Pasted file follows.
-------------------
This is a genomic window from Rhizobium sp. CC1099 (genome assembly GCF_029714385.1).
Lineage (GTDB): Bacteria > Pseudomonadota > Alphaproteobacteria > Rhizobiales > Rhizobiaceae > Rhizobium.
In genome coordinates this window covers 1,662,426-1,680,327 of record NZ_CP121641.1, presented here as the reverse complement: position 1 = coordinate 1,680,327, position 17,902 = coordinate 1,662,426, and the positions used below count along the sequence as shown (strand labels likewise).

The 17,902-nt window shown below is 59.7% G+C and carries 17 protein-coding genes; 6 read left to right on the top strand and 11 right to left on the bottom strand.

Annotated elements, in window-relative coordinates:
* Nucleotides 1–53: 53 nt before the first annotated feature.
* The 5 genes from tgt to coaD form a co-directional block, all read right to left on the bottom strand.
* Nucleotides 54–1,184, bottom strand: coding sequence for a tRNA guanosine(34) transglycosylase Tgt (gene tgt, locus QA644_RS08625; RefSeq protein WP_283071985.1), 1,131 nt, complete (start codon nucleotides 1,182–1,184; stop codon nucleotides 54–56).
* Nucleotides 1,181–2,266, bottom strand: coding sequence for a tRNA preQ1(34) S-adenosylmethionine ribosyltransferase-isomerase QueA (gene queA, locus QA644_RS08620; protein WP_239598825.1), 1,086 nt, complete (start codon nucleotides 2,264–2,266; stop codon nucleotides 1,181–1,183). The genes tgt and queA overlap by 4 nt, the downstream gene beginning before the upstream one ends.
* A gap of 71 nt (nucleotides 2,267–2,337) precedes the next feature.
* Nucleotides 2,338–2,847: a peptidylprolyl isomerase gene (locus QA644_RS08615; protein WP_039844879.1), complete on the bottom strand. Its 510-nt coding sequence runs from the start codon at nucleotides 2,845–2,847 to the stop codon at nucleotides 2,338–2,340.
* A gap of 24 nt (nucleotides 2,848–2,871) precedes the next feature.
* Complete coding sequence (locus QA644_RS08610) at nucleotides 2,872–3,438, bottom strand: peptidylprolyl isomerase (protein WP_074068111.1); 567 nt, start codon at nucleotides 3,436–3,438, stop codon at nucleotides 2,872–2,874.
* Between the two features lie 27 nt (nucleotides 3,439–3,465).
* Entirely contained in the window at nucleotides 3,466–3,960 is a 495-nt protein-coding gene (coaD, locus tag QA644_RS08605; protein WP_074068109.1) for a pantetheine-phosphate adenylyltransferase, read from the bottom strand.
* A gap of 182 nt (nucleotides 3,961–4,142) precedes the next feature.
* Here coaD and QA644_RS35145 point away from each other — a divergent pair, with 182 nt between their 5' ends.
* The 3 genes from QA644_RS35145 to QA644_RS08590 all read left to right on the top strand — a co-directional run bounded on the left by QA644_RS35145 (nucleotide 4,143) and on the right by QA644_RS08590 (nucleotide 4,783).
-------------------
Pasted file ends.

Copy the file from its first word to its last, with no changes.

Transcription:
This is a genomic window from Rhizobium sp. CC1099 (genome assembly GCF_029714385.1).
Lineage (GTDB): Bacteria > Pseudomonadota > Alphaproteobacteria > Rhizobiales > Rhizobiaceae > Rhizobium.
In genome coordinates this window covers 1,662,426-1,680,327 of record NZ_CP121641.1, presented here as the reverse complement: position 1 = coordinate 1,680,327, position 17,902 = coordinate 1,662,426, and the positions used below count along the sequence as shown (strand labels likewise).

The 17,902-nt window shown below is 59.7% G+C and carries 17 protein-coding genes; 6 read left to right on the top strand and 11 right to left on the bottom strand.

Annotated elements, in window-relative coordinates:
* Nucleotides 1–53: 53 nt before the first annotated feature.
* The 5 genes from tgt to coaD form a co-directional block, all read right to left on the bottom strand.
* Nucleotides 54–1,184, bottom strand: coding sequence for a tRNA guanosine(34) transglycosylase Tgt (gene tgt, locus QA644_RS08625; RefSeq protein WP_283071985.1), 1,131 nt, complete (start codon nucleotides 1,182–1,184; stop codon nucleotides 54–56).
* Nucleotides 1,181–2,266, bottom strand: coding sequence for a tRNA preQ1(34) S-adenosylmethionine ribosyltransferase-isomerase QueA (gene queA, locus QA644_RS08620; protein WP_239598825.1), 1,086 nt, complete (start codon nucleotides 2,264–2,266; stop codon nucleotides 1,181–1,183). The genes tgt and queA overlap by 4 nt, the downstream gene beginning before the upstream one ends.
* A gap of 71 nt (nucleotides 2,267–2,337) precedes the next feature.
* Nucleotides 2,338–2,847: a peptidylprolyl isomerase gene (locus QA644_RS08615; protein WP_039844879.1), complete on the bottom strand. Its 510-nt coding sequence runs from the start codon at nucleotides 2,845–2,847 to the stop codon at nucleotides 2,338–2,340.
* A gap of 24 nt (nucleotides 2,848–2,871) precedes the next feature.
* Complete coding sequence (locus QA644_RS08610) at nucleotides 2,872–3,438, bottom strand: peptidylprolyl isomerase (protein WP_074068111.1); 567 nt, start codon at nucleotides 3,436–3,438, stop codon at nucleotides 2,872–2,874.
* Between the two features lie 27 nt (nucleotides 3,439–3,465).
* Entirely contained in the window at nucleotides 3,466–3,960 is a 495-nt protein-coding gene (coaD, locus tag QA644_RS08605; protein WP_074068109.1) for a pantetheine-phosphate adenylyltransferase, read from the bottom strand.
* A gap of 182 nt (nucleotides 3,961–4,142) precedes the next feature.
* Here coaD and QA644_RS35145 point away from each other — a divergent pair, with 182 nt between their 5' ends.
* The 3 genes from QA644_RS35145 to QA644_RS08590 all read left to right on the top strand — a co-directional run bounded on the left by QA644_RS35145 (nucleotide 4,143) and on the right by QA644_RS08590 (nucleotide 4,783).